Since the Industrial Revolution, atmospheric concentrations of greenhouse gases have been increasing steadily. The most notable of these is carbon dioxide (CO2). Since 1960, the CO2 concentration has increased by about 20%. Levels of other greenhouse gases like methane and chlorofluorocarbons have also increased.

greenhouse gas emission from factory
Image credits to @s.alt / Flickr

The latest research indicates that without major reductions in global greenhouse gas emissions, we may cross a threshold into what’s been called “Hothouse Earth” in around 2030—2040. The result could be an Earth with a global average surface temperature 4 to 5 degrees Celsius higher than what we experience now. If that happens, global rainfall patterns will likely shift with significant consequences to the availability of fresh water.

Such an increase in global temperatures is likely to have devastating impacts on human populations and ecosystems, including food production, coastal communities, and natural habitats. There is a high degree of certainty that such devastating climate change is approaching. According to one recent study, Earth has already entered into its next geological epoch—the Anthropocene—where humans have made their mark on the climate system.

The targets of the Paris Agreement are not yet realized despite the global focus on climate change. The agreement’s goals are to limit global warming to “well below 2 °C above pre-industrial levels and pursuing efforts to limit it to 1.5 °C, recognizing that this would significantly reduce the risks and impacts of climate change.” However, since the agreement was ratified, countries have been working on how they will meet their targets. In fact, the Intergovernmental Panel on Climate Change (IPCC) released their special report on 1.5 °C global warming in October 2018 and the next IPCC report will be out within this year 2021. The Paris Agreement itself was an extension of the UN Framework Convention on Climate Change (UNFCCC) that is based on scientific evidence of global warming effects such as rising sea levels, ocean acidification and more frequent extreme weather events to name a few.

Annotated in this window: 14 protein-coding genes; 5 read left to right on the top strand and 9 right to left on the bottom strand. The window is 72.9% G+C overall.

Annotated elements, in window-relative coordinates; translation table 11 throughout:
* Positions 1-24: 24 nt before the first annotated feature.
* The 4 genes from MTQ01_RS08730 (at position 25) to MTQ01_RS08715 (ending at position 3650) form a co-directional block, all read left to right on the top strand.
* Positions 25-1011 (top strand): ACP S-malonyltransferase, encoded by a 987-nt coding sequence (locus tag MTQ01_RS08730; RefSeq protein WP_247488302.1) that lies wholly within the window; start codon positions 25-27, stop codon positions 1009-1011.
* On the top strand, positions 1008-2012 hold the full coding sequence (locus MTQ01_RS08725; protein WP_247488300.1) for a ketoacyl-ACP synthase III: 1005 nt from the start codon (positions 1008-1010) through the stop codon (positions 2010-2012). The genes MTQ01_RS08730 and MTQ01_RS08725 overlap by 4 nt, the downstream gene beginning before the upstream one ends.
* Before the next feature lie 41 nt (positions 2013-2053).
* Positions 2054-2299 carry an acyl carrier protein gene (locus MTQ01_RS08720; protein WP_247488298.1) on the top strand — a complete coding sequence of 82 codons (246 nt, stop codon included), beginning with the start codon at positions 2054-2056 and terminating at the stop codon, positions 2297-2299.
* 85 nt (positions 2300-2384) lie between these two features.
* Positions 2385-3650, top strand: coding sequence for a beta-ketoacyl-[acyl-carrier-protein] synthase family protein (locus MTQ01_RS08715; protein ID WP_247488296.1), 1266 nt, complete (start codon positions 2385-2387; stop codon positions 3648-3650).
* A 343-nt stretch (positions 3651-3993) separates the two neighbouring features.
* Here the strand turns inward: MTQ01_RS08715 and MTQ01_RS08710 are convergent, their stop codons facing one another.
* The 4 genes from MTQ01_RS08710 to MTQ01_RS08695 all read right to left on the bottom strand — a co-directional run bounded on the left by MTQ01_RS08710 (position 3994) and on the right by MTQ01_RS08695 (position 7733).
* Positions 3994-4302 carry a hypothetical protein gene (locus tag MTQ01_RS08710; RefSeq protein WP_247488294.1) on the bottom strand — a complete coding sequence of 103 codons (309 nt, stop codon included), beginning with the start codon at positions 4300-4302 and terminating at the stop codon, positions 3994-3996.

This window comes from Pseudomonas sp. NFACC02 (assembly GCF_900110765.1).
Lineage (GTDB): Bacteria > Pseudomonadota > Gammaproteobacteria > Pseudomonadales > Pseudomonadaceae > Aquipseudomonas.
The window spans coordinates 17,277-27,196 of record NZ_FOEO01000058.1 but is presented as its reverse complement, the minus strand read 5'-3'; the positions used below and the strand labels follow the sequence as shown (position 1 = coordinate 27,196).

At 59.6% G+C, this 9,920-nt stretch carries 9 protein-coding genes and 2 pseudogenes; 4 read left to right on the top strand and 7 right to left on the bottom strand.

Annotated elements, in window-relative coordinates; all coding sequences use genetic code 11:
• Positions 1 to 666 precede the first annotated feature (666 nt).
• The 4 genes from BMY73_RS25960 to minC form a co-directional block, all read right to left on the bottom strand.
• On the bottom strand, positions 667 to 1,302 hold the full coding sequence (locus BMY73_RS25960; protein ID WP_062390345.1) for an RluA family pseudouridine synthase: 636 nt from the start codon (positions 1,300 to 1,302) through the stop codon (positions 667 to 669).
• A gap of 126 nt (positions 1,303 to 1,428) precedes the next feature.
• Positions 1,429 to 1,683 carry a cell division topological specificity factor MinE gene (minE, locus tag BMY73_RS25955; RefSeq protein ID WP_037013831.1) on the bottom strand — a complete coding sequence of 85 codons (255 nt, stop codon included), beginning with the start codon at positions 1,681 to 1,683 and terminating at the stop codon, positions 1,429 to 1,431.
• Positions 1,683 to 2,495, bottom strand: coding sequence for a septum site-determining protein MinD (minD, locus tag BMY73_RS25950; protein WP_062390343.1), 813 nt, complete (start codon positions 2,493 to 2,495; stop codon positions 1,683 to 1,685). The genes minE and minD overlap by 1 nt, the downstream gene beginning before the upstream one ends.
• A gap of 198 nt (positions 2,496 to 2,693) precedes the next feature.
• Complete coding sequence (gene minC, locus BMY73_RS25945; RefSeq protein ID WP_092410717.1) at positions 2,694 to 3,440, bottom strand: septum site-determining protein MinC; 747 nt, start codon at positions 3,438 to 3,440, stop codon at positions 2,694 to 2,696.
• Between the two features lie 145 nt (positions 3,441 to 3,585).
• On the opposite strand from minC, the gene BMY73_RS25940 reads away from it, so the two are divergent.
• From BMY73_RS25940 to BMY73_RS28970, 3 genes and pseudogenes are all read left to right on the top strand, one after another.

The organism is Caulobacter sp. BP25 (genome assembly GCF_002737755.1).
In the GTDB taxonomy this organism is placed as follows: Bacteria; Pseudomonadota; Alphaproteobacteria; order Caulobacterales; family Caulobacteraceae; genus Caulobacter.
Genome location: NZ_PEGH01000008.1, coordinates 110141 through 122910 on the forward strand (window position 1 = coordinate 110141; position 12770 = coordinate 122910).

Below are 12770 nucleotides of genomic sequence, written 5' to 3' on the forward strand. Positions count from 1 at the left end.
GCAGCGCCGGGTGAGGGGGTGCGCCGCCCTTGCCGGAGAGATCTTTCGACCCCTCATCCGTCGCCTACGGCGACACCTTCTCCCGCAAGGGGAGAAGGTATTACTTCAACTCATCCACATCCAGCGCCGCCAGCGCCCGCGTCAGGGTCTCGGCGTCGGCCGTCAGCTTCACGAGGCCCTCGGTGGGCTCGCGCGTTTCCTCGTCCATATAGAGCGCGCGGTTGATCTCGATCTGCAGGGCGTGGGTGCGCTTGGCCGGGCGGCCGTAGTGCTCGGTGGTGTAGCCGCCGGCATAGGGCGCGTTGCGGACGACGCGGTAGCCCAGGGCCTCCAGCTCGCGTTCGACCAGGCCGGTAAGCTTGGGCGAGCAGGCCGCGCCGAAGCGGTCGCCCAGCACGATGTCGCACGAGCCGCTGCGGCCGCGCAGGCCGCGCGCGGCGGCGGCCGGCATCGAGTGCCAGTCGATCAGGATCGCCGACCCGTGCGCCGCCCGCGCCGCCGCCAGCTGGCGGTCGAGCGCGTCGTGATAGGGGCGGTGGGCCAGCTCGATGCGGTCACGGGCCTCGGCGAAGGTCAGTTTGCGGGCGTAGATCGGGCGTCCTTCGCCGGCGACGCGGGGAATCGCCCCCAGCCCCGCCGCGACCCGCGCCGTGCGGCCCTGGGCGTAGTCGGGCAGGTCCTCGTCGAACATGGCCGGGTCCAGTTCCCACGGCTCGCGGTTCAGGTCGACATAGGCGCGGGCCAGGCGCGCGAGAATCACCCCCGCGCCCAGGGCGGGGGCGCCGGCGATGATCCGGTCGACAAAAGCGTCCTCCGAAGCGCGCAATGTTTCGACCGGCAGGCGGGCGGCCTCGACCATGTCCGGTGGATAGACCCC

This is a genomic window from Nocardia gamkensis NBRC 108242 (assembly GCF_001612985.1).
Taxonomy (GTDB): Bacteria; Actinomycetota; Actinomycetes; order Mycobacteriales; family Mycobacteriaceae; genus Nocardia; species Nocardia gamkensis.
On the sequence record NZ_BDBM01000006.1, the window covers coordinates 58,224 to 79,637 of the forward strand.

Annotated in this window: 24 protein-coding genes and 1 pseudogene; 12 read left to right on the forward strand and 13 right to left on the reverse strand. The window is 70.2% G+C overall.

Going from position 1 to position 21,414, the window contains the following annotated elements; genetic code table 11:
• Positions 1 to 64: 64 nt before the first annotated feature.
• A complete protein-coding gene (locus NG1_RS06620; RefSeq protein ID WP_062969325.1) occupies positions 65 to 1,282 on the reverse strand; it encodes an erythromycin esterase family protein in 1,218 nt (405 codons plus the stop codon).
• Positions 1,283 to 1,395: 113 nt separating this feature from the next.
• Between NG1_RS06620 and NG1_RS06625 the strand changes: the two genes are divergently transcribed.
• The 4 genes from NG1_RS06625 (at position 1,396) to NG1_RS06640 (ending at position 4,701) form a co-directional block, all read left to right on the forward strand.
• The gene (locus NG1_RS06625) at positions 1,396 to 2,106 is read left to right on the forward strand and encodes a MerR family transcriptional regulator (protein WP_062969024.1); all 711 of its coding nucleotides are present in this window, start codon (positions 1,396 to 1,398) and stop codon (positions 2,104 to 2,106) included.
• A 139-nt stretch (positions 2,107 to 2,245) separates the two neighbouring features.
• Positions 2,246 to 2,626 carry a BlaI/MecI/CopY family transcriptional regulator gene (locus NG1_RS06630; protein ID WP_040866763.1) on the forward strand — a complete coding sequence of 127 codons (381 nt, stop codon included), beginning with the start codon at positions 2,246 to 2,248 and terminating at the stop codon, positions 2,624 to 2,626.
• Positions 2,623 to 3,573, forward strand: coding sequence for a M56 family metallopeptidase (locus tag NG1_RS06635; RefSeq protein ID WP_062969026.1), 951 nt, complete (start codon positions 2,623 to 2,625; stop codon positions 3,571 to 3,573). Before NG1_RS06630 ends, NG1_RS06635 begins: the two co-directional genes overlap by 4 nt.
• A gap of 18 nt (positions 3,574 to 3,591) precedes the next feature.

The UNFCCC was ratified by almost every country in the world. Most of the countries have ratified it and at least 40 have already implemented their own targets to reduce greenhouse gas emissions. However, without changing policies, these targets may not be met.

It’s not just about staying below 2 °C or even 1.5 °C, though. There is a voluntary target of limiting the temperature increase to “well below” 2 degrees Celsius above pre-industrial levels. To reach this level, greenhouse gas emissions must be kept to less than 450 parts per million (ppm) by 2100 for a 66% chance of avoiding dangerous climate change as represented by a rise of 2 degrees Celsius or more. This is in line with the 1.5 degree Celsius target of the Paris Agreement. However, given that emissions of carbon dioxide (CO2) alone have already risen to around 1,400 ppm and are higher than that during the last Ice Age, a level of 350 ppm (or below) must be reached by 2050 if we are to limit warming to well below 2 degrees Celsius.

In terms of global greenhouse emissions, if all countries meet their targets and ambitious actions that fall short of their goals (e.g. the U.S. or Japan), there’s still a chance of limiting warming to 2 degrees Celsius or more. On the other hand, if countries don’t meet their targets and/or fail to make up for the difference with additional actions, the likelihood of avoiding dangerous climate change wanes.

Right now, countries are failing badly at reaching their respective targets and the outlook is not good if we continue on the status quo path we’re on.

A lot of people are concerned about the effects that climate change will have on humans and mother earth as a whole. If we don’t reach our 2030 climate change deadline, it is likely that many natural habitats will be lost and there will be more natural disasters.

It is also believed that climate change can bring about significant changes in crop yields and the availability of fresh water as well.

It’s likely that if we continue on our present course, we’ll cross thresholds that will trigger feedback loops like large-scale releases of permafrost carbon. For example, permafrost contains twice as much carbon as what is currently in the Earth’s atmosphere and if it were to thaw and decay, it could release enough emissions to push us across the 2 degree Celsius threshold.

We can work to cut emissions of greenhouse gases and help keep global warming below the thresholds. Governments can also help by encouraging energy efficiency, long-term planning and increased renewable energy use.

We have a long way to go to address the issue on climate change, but if we do our individual share, everyone can surely make a difference. It’s up to us to make sure that humans don’t cause another Ice Age, as we did with the kilometer-thick ice sheets that blanketed the northern continents during the fatal last glacial period. The world needs a planet where humans can thrive if we want to live on it.

We all know the negative impacts of climate change. It’s happening right now and will only get worse if we don’t take action to prevent it. The United Nations have agreed to cut carbon emissions in order to reduce the amount of greenhouse gases in the Earth’s atmosphere by 2030, so it’s critical that everyone does their part wherever they are.